Vita Audio have teamed up with London's swanky Selfridges department store to launch a limited edition version of their R1 MkII DAB radio. Using the premium shop's iconic yellow colouring, only 2,000 of the individually numbered radios will be available...
iPod docks don't come much more fully featured than this latest offering from Onkyo. A dock, radio and CD player, the CBX-600UKD seems to tick all the boxes. With an easy-on-the-eye design that tucks all its moving parts out of...
Pride of place goes to the Siesta Flow, which PURE is billing as its first internet connected bedside radio. The Siesta Flow has a retail price of £99.99 which also makes its PURE's cheapest internet radio so far.
The future of DAB radio took a bit of a kicking today when Germany and Switzerland's commercial radio stations refused to invest in developing the DAB system to replace existing FM/AM transmissions. Their argument was that it didn't make financial sense to do so.
The news has big repercussions for the UK and the rest of Europe. The Digital Britain report stated that the government would "work with our European partners, including the European Commission, to develop a common European approach to digital radio". Well, it seems like all of the European partners aren't interested in coming to the party.
The move could also be bad news for consumers. DAB radios are already much more expensive than their analogue brethren and the lack of a Europe-wide market is hardly going to help the cause. Car manufacturers are also less likely to include DAB radios in cars if they'll only get maximum usage in selected countries.
The whole DAB scenario has been a bit of a shambles from the start really. Some DAB radios in the UK- reportedly as many as 9million - won't even work if/when the system gets upgraded to the superior DAB+ system.
Campaigns such as Save FM argue that there is no need to take radio digital anyway - with many people arguing FM audio quality is, in fact, superior. The rise of internet radio also raises questions for the need of a digital radio network.
(via The Register)
This is the very pretty, but very expensive Arcam T32 Hi-Fi DAB tuner. As you'd expect from Arcam, it's a top-end bit of kit, with a top-end price tag to match. Although it's essentially just a radio, it also comes with a high-end iPod interface.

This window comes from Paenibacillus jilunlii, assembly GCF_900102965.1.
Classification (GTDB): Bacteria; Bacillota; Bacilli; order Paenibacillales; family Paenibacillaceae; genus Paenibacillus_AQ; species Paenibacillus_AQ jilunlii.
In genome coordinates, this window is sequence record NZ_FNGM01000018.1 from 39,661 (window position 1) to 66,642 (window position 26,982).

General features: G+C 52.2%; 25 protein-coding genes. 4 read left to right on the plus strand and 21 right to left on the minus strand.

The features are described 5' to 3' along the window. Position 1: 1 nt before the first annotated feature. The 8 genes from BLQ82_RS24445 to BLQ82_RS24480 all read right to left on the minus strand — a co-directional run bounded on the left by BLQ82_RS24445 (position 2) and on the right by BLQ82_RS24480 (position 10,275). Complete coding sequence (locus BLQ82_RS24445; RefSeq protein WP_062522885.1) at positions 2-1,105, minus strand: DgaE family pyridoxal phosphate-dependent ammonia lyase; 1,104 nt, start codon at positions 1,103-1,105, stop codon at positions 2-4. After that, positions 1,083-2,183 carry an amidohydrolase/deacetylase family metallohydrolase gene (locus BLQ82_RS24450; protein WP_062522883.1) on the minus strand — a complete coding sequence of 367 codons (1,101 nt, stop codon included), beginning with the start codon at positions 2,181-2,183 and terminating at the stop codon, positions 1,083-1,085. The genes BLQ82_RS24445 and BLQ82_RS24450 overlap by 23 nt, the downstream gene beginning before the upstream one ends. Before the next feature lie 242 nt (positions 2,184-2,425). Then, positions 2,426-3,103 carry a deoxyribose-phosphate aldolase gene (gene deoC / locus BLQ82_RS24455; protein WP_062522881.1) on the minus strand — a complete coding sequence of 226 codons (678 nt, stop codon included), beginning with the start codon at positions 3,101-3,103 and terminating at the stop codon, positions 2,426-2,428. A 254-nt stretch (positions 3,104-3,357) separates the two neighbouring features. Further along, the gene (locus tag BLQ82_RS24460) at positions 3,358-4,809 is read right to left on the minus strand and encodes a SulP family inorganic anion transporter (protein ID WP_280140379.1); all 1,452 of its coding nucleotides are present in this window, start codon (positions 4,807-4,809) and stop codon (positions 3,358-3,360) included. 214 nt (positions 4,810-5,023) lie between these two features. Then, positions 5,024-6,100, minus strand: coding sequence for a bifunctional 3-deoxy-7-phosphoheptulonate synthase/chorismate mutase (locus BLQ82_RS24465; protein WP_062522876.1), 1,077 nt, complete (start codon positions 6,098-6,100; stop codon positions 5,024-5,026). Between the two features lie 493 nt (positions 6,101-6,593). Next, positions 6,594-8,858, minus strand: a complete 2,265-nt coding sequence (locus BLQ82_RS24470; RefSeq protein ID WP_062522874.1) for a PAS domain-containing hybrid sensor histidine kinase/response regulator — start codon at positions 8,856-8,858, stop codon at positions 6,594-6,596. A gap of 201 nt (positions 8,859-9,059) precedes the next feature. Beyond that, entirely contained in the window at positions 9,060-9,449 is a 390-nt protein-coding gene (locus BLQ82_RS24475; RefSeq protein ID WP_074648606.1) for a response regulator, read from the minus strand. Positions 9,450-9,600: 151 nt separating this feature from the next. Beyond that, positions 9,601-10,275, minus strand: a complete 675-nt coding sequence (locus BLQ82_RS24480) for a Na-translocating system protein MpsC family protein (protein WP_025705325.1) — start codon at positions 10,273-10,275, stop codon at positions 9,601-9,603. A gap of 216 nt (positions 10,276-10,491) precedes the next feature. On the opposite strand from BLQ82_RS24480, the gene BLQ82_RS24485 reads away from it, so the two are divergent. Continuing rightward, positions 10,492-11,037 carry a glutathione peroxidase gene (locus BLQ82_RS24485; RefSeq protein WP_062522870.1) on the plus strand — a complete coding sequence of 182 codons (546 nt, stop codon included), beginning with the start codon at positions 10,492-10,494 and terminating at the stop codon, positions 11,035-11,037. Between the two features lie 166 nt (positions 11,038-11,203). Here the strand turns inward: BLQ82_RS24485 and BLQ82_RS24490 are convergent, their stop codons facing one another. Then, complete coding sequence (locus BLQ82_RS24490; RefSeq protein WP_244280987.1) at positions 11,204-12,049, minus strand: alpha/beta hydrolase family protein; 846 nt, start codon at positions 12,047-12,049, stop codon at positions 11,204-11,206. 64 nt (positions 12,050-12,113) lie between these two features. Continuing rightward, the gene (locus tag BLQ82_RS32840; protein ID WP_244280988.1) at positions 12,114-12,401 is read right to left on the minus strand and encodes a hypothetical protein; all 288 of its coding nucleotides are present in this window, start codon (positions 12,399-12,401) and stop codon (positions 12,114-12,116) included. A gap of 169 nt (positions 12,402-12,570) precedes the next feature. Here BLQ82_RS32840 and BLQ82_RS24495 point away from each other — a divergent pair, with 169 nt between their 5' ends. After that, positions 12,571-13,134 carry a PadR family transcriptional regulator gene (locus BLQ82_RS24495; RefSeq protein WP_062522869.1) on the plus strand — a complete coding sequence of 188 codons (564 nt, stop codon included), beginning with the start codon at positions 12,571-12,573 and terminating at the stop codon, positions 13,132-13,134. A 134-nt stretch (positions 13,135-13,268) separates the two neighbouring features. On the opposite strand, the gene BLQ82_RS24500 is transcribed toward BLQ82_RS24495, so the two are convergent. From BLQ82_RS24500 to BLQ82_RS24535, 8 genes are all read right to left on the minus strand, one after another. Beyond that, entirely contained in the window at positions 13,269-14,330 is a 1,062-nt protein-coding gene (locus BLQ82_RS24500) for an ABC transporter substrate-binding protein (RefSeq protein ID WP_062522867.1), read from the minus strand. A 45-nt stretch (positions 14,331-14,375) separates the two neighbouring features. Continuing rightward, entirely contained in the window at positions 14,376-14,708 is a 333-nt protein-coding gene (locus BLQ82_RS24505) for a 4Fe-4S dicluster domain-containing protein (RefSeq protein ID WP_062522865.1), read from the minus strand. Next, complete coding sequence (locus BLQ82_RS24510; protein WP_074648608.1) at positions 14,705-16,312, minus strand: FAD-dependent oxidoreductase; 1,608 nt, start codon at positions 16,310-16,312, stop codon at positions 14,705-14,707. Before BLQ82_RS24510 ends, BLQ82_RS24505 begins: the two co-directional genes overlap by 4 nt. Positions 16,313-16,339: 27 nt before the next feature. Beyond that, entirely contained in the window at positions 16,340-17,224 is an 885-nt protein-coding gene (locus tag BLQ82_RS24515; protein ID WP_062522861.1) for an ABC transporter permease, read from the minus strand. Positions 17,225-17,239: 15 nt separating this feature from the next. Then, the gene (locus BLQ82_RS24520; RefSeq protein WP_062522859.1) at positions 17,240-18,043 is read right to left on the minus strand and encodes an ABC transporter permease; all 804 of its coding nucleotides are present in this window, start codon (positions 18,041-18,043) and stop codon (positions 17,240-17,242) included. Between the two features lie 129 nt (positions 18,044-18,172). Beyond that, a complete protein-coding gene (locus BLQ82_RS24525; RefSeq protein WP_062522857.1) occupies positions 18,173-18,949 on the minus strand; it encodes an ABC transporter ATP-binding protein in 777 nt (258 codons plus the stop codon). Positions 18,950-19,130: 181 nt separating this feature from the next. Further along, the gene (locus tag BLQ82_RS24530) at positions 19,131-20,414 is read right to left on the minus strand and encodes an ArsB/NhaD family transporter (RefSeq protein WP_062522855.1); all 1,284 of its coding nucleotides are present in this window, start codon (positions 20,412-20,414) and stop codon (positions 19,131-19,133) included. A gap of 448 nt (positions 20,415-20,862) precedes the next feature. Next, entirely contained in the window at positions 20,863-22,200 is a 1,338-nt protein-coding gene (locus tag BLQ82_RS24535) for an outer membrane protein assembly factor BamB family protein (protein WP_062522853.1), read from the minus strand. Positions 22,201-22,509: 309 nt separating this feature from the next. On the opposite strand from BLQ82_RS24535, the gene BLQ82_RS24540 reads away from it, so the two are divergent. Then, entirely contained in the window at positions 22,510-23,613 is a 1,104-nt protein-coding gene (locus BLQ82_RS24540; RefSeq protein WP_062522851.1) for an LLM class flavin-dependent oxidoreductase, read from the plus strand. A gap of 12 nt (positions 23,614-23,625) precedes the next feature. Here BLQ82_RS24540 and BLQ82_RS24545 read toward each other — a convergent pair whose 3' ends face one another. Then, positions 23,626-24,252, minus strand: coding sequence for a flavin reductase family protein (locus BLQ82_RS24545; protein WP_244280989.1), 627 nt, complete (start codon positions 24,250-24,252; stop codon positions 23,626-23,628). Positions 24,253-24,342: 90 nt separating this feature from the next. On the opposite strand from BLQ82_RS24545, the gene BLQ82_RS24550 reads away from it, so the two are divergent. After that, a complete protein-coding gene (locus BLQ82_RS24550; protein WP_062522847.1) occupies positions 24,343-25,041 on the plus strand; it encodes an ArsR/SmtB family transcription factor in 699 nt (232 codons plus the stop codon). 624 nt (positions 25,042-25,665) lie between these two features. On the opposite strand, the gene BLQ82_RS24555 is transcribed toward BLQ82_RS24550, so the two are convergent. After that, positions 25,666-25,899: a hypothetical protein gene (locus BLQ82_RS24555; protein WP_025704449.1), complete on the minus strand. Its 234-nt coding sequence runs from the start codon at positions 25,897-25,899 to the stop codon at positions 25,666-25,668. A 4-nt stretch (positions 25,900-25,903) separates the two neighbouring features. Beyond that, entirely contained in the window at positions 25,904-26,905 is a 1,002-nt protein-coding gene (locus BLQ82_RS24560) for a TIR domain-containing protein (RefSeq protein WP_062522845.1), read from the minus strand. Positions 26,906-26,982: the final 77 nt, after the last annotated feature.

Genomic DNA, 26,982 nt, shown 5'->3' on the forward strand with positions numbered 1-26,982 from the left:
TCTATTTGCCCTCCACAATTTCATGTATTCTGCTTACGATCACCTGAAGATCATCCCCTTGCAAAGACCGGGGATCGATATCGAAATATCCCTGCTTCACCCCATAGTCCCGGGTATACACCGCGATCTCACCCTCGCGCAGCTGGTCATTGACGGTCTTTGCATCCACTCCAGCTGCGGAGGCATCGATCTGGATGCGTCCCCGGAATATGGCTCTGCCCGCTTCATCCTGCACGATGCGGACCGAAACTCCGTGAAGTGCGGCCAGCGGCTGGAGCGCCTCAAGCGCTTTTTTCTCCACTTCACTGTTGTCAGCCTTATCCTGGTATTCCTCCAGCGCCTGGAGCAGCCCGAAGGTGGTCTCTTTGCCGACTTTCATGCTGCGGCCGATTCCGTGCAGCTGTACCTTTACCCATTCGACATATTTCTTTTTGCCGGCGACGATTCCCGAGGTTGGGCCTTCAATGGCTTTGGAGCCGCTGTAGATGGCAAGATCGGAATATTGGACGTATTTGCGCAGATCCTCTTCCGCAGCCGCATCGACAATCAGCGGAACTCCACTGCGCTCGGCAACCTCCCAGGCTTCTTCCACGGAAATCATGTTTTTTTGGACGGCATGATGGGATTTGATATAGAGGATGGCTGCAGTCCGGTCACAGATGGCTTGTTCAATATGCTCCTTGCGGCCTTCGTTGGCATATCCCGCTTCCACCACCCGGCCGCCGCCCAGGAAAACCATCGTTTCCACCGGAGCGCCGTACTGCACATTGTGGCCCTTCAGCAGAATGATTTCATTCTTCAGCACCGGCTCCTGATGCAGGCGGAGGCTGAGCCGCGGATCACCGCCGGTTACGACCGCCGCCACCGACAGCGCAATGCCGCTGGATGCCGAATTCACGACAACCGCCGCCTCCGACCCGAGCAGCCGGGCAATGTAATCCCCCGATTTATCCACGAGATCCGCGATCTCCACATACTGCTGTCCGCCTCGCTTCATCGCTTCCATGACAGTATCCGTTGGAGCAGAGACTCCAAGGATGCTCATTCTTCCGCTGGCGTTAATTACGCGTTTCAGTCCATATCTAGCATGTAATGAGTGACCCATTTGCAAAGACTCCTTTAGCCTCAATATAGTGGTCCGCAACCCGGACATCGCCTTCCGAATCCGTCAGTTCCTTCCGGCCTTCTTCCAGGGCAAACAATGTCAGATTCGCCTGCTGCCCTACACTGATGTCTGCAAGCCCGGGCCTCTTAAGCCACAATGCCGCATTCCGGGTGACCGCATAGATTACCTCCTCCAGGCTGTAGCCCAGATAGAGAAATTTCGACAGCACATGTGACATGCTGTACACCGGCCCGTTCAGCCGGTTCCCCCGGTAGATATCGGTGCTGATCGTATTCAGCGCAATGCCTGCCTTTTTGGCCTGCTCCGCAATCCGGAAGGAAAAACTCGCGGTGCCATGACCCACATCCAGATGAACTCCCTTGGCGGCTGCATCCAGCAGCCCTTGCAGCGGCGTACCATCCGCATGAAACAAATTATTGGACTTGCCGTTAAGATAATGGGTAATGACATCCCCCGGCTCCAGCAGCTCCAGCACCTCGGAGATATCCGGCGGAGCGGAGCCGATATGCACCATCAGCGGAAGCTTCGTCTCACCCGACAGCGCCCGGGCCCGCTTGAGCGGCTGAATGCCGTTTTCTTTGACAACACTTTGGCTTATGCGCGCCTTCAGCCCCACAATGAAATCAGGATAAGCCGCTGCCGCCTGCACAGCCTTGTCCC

It's got a DAB tuner, with band III and L-band reception, it's DAB+ compatible, and there's also an AM/FM tuner onboard, too, if for some reason you decide that DAB is too nice-sounding. Lastly, the iPod interface is viewable from the front of the display, so you can scroll through artists and tracks on the LCD screen of the device.
It's yours for £500. That's not cheap, but this isn't a cheapy-made bit of kid. Full details are on the Arcam site.
For more products and releases from CES 2009, click here.
It seems the fashion for sticking an iPod dock on audio products still hasn't died, with PURE launching its latest radio unit, the Avanti Flow, complete with Apple-friendly port.
The star feature of the unit is the almost complete coverage of modern radio standards. Not only is there FM radio, but also DAB and Internet radio, which can also be used to catch up with previously broadcasted shows (from the BBC, for example)...
The Pure EVOKE Mio comes in six "striking" colours - chilli (red?), chocolate (brown?), moss (green?), nicotine (yellow?), candy (pink?) and midnight (black?) - with the leather-esque front of each unit colour-coded so it's as much fun to look at as listen to. Almost.
One of those colours is fictional, by the way. Can you guess which? That's today's FUN QUIZ! The Mio is rechargeable, apparently...